Comparing car rental coverage

When it comes to car rental collision damage waiver coverage, the Chase Sapphire Preferred offers primary coverage both in the US and abroad, while the Citi Premier offers primary coverage abroad, and secondary coverage within the US.

Winner: The Sapphire Preferred wins because it offers primary car rental coverage, while the Citi Premier offers secondary coverage within the US.

Comparing card eligibility & approval odds

The welcome bonus on the Chase Sapphire Preferred isn’t available to:

  • Those who currently have the card, or who have received a new cardmember bonus on the card in the past 48 months
  • Those who currently have the Chase Sapphire Reserve®, or who have received a new cardmember bonus on the card in the past 48 months
  • Those who exceed Chase’s 5/24 limit, meaning you typically can’t be approved if you’ve opened five or more new card accounts in the past 24 months

Meanwhile, the welcome bonus on the Citi Premier isn’t available to:

  • Those who have received a new cardmember bonus on the Citi Rewards+, Citi Thank You Preferred, Citi Premier, or Citi Prestige, in the past 24 months
  • Those who have closed the Citi Rewards+, Citi Thank You Preferred, Citi Premier, or Citi Prestige, in the past 24 months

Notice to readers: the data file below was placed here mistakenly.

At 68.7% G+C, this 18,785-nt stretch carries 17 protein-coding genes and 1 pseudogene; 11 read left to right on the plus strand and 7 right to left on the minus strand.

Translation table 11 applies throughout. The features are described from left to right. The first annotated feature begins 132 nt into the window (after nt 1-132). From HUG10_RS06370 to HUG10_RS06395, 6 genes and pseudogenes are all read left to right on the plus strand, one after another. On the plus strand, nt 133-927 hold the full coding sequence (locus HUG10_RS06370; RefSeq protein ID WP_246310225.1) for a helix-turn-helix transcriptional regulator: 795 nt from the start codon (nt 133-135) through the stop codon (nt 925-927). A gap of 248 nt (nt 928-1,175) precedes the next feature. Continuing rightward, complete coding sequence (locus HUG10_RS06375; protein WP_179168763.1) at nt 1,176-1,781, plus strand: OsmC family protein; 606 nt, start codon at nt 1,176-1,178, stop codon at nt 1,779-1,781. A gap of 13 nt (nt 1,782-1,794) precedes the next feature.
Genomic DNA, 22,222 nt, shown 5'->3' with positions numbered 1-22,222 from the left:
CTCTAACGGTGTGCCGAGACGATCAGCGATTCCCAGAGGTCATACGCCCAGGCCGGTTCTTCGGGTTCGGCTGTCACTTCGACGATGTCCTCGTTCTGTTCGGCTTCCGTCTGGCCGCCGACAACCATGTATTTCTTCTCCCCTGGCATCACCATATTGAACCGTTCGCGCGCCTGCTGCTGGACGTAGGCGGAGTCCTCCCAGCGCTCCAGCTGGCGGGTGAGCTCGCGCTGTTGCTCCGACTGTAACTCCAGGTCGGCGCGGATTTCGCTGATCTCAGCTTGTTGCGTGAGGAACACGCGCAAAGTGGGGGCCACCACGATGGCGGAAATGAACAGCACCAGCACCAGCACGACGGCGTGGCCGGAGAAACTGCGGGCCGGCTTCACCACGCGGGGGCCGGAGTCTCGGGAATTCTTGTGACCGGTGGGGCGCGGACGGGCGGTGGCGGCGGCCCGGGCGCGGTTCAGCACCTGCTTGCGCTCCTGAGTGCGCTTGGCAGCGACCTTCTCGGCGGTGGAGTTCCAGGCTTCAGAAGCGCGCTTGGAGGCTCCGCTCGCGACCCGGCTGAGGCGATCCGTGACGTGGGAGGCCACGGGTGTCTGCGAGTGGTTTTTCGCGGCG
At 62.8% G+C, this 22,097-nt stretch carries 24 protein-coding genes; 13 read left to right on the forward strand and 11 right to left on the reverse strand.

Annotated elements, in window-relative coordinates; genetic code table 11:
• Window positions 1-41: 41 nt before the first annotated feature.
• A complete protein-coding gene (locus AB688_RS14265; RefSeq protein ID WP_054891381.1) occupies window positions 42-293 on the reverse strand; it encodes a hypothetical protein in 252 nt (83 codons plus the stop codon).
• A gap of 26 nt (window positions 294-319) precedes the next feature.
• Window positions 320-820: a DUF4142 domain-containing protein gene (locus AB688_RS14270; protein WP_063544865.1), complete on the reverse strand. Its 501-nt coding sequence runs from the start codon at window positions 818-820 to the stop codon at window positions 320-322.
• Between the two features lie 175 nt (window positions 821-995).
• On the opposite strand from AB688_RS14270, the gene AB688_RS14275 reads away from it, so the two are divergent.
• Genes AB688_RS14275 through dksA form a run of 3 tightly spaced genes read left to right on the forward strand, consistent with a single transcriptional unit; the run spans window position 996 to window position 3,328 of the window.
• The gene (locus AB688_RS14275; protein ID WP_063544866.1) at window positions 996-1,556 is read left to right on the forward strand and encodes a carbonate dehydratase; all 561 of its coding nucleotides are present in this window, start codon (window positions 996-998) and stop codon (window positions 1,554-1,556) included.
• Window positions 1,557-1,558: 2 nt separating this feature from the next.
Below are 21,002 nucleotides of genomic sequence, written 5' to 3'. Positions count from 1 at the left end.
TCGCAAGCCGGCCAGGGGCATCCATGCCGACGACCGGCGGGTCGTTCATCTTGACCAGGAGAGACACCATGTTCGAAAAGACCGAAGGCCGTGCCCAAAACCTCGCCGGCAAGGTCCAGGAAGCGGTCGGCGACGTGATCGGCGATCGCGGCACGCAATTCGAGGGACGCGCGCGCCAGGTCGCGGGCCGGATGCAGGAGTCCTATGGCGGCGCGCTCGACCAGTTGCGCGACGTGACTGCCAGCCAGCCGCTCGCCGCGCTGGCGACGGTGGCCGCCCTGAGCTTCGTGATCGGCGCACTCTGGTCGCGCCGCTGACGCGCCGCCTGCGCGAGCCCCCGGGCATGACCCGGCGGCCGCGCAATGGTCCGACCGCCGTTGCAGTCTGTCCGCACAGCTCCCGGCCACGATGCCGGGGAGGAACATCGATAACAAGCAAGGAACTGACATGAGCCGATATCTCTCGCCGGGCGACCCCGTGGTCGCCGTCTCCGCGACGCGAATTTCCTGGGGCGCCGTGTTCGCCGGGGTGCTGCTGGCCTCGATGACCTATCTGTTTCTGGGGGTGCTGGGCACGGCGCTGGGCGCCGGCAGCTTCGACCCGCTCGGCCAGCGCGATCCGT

Winner: While the answer will vary based on your specific situation, generally speaking the Citi Premier is easier to be approved for. That’s because Citi doesn’t have a 5/24 rule, and also because you’re prevented from getting the Sapphire Preferred if you have the Sapphire Reserve. With Citi the key is just that you haven’t opened or closed one of four cards in the past 24 months (it’s fine to have it open, you just can’t have opened or closed it in that period).

Comparing the value of points

Both Chase Ultimate Rewards and Citi ThankYou have transfer partners, and also let you redeem points as cash towards the cost of an airline ticket.

Chase Ultimate Rewards points earned through the Chase Sapphire Preferred can be redeemed for 1.25 cents each towards the cost of a travel purchase (if you instead have the Sapphire Reserve, they can be redeemed for 1.5 cents each). On top of that, these points can be transferred to the following airline and hotel partners:

Aer Lingus Aer ClubIHG Rewards Club